Class Close-Up: 2.981 New England Coastal Ecology

In early January 2018, a nor’easter pummeled the East Coast. Many streets in Boston became impassable due to a record-breaking high tide. Seawater rushed down Seaport Boulevard in Boston’s Seaport District. A deluge of water poured down the steps leading down to the Aquarium subway station, forcing the station to close.

Less than a week later in a dry classroom on MIT’s campus, a group of students discussed how coastal cities like Boston can cope with worsening floods due to sea level rise. “We live in a coastal city, so obviously we are being significantly impacted by sea level rise,” says Valerie Muldoon, a third-year mechanical engineering student. “We talked about the bad nor’easter earlier in January and brainstormed ways to mitigate the flooding.”

Valerie Muldoon (left), a third-year mechanical engineering student, and biological engineering student Jenna Melanson (right) at a field trip in Odiorne Point State Park, New Hampshire. Credit: MIT Sea Grant

Muldoon and her fellow students were enrolled in course 2.981, New England Coastal Ecology, during MIT’s Independent Activities Period in January 2018. The course is offered through the MIT Sea Grant College Program that is affiliated with MIT’s Department of Mechanical Engineering.

Instructors Juliet Simpson, Research Engineer at MIT Sea Grant, and Carolina Bastidas, Research Scientist at MIT Sea Grant, use the four-week class as an introduction to the biological makeup of coastal ecosystems, the crucial role these areas play in protecting the environment, and the effects human interaction and climate change have had on them.

“We want to give a taste of coastal communities in New England to the students at MIT – especially those who come from abroad or other parts of the US,” says Bastidas, a marine biologist who focuses her research primarily on coral and oyster reefs.

A close-up of a dog whelk, or Nucella lapillu,  a common snail predator of the rocky intertidal.  Credit: MIT Sea Grant

“I was so excited to see a Course 2 class on coastal ecology,” says Muldoon, who is a double minor in energy studies and environment and sustainability. “I’m passionate about protecting the environment, so the topic really resonated with me.”

The course begins with an introduction to the different types of coastal ecosystems found in the New England area such as rocky intertidal regions, salt marshes, eelgrass meadows, and kelp forests. In addition to providing an overview of the makeup of each environment, the course instructors also discuss the physiology of the countless organisms who live in them.

Halfway through the course, students learn about how human impacts like climate change, eutrophication, and increased development have affected coastal habitats.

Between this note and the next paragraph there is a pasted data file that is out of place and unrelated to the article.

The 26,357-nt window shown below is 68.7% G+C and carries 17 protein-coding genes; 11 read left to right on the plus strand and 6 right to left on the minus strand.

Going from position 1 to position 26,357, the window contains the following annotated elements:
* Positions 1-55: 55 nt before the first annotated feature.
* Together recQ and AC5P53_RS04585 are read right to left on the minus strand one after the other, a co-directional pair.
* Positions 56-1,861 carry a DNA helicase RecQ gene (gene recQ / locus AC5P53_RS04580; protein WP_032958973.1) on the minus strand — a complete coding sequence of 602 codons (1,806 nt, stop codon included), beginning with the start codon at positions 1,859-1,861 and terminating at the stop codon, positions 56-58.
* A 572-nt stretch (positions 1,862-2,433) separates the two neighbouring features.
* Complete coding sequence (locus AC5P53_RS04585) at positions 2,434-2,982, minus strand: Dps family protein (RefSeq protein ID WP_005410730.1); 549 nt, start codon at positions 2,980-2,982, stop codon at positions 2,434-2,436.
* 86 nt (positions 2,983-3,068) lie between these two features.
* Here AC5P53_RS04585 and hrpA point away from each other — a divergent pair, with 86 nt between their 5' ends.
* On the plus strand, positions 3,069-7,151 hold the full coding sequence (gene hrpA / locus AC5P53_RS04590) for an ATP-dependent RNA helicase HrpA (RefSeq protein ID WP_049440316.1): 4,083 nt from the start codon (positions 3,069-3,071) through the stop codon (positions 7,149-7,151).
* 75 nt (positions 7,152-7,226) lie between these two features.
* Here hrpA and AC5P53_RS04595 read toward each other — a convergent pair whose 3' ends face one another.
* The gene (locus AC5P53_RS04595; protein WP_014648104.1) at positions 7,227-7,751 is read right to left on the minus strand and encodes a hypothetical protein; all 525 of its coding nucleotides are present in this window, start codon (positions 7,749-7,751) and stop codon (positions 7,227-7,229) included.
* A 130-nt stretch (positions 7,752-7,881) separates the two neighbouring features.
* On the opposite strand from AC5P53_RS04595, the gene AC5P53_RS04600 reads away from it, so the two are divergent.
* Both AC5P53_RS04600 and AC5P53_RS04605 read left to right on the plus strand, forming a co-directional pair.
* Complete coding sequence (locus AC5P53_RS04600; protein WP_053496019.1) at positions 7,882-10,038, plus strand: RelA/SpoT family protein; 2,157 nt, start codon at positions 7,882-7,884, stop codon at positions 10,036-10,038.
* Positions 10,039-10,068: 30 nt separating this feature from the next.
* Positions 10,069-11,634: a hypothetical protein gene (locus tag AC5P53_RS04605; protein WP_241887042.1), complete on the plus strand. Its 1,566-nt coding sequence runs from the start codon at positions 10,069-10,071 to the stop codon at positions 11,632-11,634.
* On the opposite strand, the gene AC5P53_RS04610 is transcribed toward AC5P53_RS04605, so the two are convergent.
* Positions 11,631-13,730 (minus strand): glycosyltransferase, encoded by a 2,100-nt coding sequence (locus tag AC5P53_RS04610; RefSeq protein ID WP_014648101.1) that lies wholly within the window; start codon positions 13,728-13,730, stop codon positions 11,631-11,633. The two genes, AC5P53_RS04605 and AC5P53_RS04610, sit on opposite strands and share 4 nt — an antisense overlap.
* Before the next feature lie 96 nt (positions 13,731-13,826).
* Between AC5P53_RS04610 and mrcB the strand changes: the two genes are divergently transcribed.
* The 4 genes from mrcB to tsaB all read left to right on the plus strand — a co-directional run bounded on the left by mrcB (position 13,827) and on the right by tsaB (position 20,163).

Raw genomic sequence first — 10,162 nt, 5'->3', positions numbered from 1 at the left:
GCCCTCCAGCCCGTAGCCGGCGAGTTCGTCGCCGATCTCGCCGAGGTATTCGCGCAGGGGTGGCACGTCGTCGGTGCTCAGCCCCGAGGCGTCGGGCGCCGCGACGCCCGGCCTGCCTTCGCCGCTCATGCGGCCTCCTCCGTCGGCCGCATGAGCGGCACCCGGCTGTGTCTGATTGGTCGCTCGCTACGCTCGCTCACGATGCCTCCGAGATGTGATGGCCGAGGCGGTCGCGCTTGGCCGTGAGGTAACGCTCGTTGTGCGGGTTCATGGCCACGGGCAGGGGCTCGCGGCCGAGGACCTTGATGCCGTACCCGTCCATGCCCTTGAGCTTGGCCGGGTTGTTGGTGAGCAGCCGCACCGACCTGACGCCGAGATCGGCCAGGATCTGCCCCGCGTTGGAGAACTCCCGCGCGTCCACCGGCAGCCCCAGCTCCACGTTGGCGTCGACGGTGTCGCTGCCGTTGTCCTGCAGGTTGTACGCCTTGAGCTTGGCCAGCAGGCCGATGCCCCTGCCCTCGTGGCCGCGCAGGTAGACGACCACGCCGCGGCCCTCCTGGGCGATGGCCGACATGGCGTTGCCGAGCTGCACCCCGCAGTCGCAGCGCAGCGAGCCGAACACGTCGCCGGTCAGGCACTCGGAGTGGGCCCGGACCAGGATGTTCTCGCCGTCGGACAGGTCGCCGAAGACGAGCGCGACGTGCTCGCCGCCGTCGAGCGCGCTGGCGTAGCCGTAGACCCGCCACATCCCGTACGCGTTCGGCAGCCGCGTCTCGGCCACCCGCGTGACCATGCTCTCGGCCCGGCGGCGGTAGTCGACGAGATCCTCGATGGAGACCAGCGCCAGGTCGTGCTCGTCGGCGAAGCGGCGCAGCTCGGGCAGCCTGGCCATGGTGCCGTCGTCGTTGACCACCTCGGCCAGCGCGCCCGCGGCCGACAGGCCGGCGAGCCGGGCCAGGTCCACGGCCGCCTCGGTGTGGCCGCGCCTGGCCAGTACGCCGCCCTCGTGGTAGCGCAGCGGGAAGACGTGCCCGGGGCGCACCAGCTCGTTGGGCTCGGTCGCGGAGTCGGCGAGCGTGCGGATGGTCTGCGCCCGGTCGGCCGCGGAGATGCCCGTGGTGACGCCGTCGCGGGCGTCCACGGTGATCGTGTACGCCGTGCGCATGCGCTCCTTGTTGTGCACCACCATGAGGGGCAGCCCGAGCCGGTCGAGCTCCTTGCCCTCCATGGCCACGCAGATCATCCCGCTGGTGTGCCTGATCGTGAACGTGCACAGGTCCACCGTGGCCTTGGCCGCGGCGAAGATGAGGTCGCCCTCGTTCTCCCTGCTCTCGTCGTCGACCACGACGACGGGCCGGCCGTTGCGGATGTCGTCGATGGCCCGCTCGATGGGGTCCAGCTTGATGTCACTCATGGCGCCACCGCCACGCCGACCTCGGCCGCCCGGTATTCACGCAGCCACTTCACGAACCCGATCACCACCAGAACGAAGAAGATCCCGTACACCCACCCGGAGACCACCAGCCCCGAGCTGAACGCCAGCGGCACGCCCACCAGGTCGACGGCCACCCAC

“We focus on climate change as it impacts coastal communities like rocky shores and salt marshes,” says Simpson, a coastal ecologist who studies how plants and algae respond to human interference. “There are a lot of interesting implications for sea level rise for intertidal organisms.”

Sea level rise, for example, has forced organisms that live in salt marshes to migrate upland. Changes in both water and air temperature also have a drastic effect on the inhabitants of coastal regions. “As temperatures rise, all of those organisms are going to need to adapt or the communities are going to change, possibly dramatically,” explains Simpson.

Protecting coastal ecosystems has far reaching implications that go beyond the animals and plants that live there. These ecosystems offer a natural defense against climate change.

Many coastal ecosystems are natural hot spots for carbon capture and sequestration. Salt marshes and seagrass meadows all capture vast amounts of carbon that can be stored for several thousand years in peat.

“I was shocked at how much carbon the plants in these ecosystems can hold through sequestration,” recalls Muldoon.

Protecting these areas is essential to continue this natural sequestration of carbon and prevent carbon already stored there from leaking out. Coastal ecosystems are also instrumental in protecting coastal cities, like Boston, from flooding due to sea level rise.

“We talk about the ecology of coastal cities and how flooding from storms and sea level rise impacts human communities,” adds Simpson.

The class culminates in a field trip to Odiorne Point State Park in New Hampshire where students get to interact with the communities they’ve learned about. Using fundamental techniques in ecology, students collect data about the species living in the salt marsh and rocky shore nearby.

While the effects of climate change on coastal ecosystems often paint a dire picture, the instructors of 2.981 want students to focus on the positive. “Rather than have students focus on the gloom and doom aspect, we want to encourage them to come up with novel solutions for dealing with climate change and carbon emissions,” adds Bastidas.

Muldoon sees a special role for mechanical engineers in developing such solutions. “I think it’s so important for mechanical engineering students to take classes like this one because we are definitely going to be needed to help mitigate the problems that come with sea level rise,” she explains.

Bastidas and Simpson will expand the class’ scope beyond New England in a new course which will be offered in Fall 2019 entitled 2.982, Ecology and Sustainability of Coastal Ecosystems.